“No one understands that I wasn’t running for like six weeks because of my hamstring — I was just lifting weights,” Bennett said, while adding that he’s since dropped some of his rumored 290 lb. spring weight. “It’s still going down. By the time the season starts, I’ll probably be down to about 272-275 lbs. I’m about 278 lbs. now.”
He’s also appreciative that the work he put in over the off-season might actually pay off for a team willing to give him more of a chance.
“When I was with Dallas, it used to be a little discouraging because I’d be like, ‘Damn, I worked on my routes all summer, and then I get to the game, and I didn’t get to run that many routes.’ Here, I felt like everything I worked on during the off-season would be put to use in the offense. So I kicked it up a couple of notches because I have a lot riding on this season and on myself.”
Becoming a Giant
In order for Bennett to fulfill the expectations he and the Giants have for him, he’s had to get used to some subtle changes to his technique instituted by Mike Pope, the veteran tight ends coach who has a knack for bringing out the untapped talent in players whom others have typically overlooked.
Thus far, Bennett said he’s taken to Pope’s lessons like a hand in glove.,
“I think the thing he does really well is he’s very detailed oriented about every single thing. Most times when you coach, you just coach what the tight end has to do, but he’s coaching every single part of it to include what the other positions are doing so you understand every single part of a play.
“It’s not just what you’re looking for; it’s what the backs are looking for, what the guard is doing. I think that helps a lot of guys out because the more you understand, the more you know what to do as far as how to get open, how to play, and what to expect as far as the defense.”
Pope has also worked to tweak Bennett’s technique just a bit to help him gain better leverage in his one-on-one battles.
“Coach (John) Garrett in Dallas is a good tight ends coach, and the blocking we did there (was) a lot of technique work with the push and drive and bringing your hips so you’re belly to belly. I think here, there are some things I have a hard time changing right now, like putting the inside foot back – since I’ve been in the league, I’ve always put the inside foot up, so that’s been kind of a tough adjustment for me, but it’s something I’m working on making second nature because I’ve seen it make a difference.”
He’s also been trying to earn the trust of quarterback Eli Manning in the passing game. Against Jacksonville, the man who this summer referred to himself as ‘The Black Unicorn’ caught all three of the passes thrown his way for 27 yards, and a touchdown, tying rookie Rueben Randle for the team lead in receiving yards.
“I want to catch the ball every single time there’s a passing play,” Bennett said. “I always want the ball in my hands, and I always want them to run the ball to my side. I’m super competitive in every part of the game.”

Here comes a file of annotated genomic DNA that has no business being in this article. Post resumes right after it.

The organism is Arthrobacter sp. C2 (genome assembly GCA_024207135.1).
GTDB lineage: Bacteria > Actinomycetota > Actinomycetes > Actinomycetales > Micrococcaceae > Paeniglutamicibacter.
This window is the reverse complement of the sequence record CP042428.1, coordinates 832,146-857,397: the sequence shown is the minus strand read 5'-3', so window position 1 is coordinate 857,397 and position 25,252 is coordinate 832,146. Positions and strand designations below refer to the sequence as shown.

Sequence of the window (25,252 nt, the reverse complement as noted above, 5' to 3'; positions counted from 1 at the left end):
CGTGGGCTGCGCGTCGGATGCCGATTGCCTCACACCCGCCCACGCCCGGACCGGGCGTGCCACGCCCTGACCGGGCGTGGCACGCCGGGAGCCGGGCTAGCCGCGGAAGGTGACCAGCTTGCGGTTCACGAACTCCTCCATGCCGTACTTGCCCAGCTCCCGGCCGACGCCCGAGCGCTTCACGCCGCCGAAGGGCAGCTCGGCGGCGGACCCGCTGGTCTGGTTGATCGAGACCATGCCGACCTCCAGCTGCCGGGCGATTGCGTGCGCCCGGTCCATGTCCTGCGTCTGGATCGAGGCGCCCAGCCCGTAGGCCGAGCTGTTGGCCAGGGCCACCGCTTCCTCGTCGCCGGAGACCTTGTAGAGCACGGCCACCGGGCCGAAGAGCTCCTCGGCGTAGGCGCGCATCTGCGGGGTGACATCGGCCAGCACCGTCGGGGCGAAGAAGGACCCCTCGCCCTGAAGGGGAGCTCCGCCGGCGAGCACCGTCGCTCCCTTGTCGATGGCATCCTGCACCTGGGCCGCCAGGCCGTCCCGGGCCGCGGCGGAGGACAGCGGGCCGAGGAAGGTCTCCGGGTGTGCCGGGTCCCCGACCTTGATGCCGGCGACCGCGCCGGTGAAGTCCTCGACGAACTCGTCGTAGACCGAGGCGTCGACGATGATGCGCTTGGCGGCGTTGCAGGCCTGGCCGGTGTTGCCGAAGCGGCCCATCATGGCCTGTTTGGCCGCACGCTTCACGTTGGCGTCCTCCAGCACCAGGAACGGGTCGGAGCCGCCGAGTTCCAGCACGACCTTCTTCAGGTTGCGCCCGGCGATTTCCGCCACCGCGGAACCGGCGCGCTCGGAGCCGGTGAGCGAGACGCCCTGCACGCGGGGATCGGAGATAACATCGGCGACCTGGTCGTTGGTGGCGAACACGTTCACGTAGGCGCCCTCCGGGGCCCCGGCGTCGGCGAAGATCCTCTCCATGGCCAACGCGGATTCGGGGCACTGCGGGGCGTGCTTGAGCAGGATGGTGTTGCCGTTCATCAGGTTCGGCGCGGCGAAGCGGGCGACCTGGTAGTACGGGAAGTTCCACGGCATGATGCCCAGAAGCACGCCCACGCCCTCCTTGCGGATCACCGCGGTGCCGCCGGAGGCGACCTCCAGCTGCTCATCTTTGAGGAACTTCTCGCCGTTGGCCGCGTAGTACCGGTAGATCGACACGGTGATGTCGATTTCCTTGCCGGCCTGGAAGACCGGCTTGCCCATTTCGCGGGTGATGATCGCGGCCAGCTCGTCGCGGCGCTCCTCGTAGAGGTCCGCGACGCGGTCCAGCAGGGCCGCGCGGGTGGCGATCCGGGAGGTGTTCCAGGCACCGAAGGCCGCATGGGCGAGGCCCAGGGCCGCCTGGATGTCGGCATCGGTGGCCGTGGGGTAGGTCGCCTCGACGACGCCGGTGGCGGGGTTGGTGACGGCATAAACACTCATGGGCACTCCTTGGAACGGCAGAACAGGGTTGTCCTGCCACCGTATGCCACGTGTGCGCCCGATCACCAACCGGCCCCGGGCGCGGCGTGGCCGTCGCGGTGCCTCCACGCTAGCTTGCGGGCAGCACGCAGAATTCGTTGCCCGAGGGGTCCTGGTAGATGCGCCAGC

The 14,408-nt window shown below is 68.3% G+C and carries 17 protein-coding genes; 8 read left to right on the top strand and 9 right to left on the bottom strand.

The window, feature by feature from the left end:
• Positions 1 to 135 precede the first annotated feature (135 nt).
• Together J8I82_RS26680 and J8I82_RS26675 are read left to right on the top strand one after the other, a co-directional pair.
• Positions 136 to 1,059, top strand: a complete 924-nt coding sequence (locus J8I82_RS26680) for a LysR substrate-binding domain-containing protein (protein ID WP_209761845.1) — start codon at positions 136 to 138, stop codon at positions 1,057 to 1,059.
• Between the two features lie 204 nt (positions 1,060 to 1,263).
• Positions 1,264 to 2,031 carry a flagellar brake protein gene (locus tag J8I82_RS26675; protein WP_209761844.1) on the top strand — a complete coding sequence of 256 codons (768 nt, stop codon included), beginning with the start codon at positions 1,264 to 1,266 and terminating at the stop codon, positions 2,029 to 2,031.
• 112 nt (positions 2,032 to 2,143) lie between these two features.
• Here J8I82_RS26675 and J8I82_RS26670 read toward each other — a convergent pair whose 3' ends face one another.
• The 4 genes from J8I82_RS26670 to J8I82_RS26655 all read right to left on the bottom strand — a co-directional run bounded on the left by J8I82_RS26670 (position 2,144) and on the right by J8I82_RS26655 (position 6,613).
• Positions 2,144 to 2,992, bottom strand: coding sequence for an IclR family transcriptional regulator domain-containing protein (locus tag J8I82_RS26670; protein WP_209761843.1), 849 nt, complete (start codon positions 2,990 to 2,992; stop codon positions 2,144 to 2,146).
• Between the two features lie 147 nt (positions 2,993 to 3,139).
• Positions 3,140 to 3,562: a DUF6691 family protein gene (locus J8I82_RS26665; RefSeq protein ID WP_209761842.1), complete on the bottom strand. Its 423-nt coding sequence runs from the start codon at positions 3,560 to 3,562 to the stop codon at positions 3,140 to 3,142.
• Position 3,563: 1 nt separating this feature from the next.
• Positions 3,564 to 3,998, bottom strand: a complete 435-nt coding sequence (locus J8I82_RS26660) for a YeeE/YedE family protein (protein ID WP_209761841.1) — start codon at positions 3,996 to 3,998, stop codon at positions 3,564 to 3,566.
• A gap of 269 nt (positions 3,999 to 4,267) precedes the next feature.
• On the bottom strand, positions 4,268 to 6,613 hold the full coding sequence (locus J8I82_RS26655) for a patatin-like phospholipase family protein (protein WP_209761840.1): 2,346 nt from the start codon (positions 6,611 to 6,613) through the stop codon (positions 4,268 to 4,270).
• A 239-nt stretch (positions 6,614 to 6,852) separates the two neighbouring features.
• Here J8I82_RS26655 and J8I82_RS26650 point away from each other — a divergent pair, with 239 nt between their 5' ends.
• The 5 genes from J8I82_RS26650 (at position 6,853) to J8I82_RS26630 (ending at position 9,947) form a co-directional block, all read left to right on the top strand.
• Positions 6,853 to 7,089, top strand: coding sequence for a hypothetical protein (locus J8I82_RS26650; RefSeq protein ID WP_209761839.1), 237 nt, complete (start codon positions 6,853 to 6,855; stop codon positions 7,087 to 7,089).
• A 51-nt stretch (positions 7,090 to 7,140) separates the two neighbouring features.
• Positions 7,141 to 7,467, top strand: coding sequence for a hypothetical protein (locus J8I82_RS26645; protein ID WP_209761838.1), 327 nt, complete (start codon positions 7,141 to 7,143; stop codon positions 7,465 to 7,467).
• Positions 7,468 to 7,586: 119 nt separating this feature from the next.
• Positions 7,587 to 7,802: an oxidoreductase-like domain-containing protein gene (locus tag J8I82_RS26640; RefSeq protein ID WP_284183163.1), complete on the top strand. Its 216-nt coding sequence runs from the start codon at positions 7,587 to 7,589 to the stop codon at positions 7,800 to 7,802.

He’s also somewhat of a riddle who has somehow earned a reputation as being a slacker and a guy who dances to his own beat, a notion he said couldn’t be further from the truth.
A Soul Whose Intentions Are Good
There’s something about Bennett – a certain swag– that seems to rub some people the wrong way.
“I think a lot of it comes from the way I walk,” he said when asked why he thinks people have this misconception about him. “It’s funny – Justin Tuck and Osi (Umenyiora) always make fun of me because every time I walk by them, they’re like, ‘Hey, man you ok? Oh he just walks like that.’
“I kind of walk in a laid back way, but I run very fast. So if we’re running plays, and I start walking back, I guess it looks like I don’t care like I should, or I’m not busting myself.”
It was his walk, he believes, that cost him his chance at a career in the NBA. “I did really well in the drills for Seattle, but after them, I had the same walk, and when I went to GM Nate McMillan’s office, he said to me, ‘Hey, you look like you don’t want to be here.’
“I was like, ‘I’m in high school working out for a chance to be drafted into the NBA – what do you mean?’ So he said it was about the way I walked. So that’s something that haunted me since I was a kid, and then I guess sometimes I’m blessed enough to make some stuff look like it’s easier than it really is, so it looks like I don’t go full speed when I actually do – ask any of the guys I’ve gone against.”
Bennett paused when asked if the misconception people have about him as an athlete bothered him.
“It used to because I’d be busting myself every day and people would be like, ‘Hey, you don’t work hard.’ Even in the summer, I’d work out three times a day. The other thing is that I was never, ‘Oh look at how hard I’m working out. Look at me,’ because I felt like that’s what I’m supposed to do. I’m so used to doing that, so I never had to call attention to my workouts.”
He stretched out his long legs and leaned back on the stone bench. “I am a laid back person, but I also know when it’s time to work. When I’m working, I’m going hard and I’m intense. When I’m not working, I’m having fun and enjoying life. My philosophy in life is ‘Fall in love, eat great food, and become great at what you do.’ So that’s what I try to do every day.”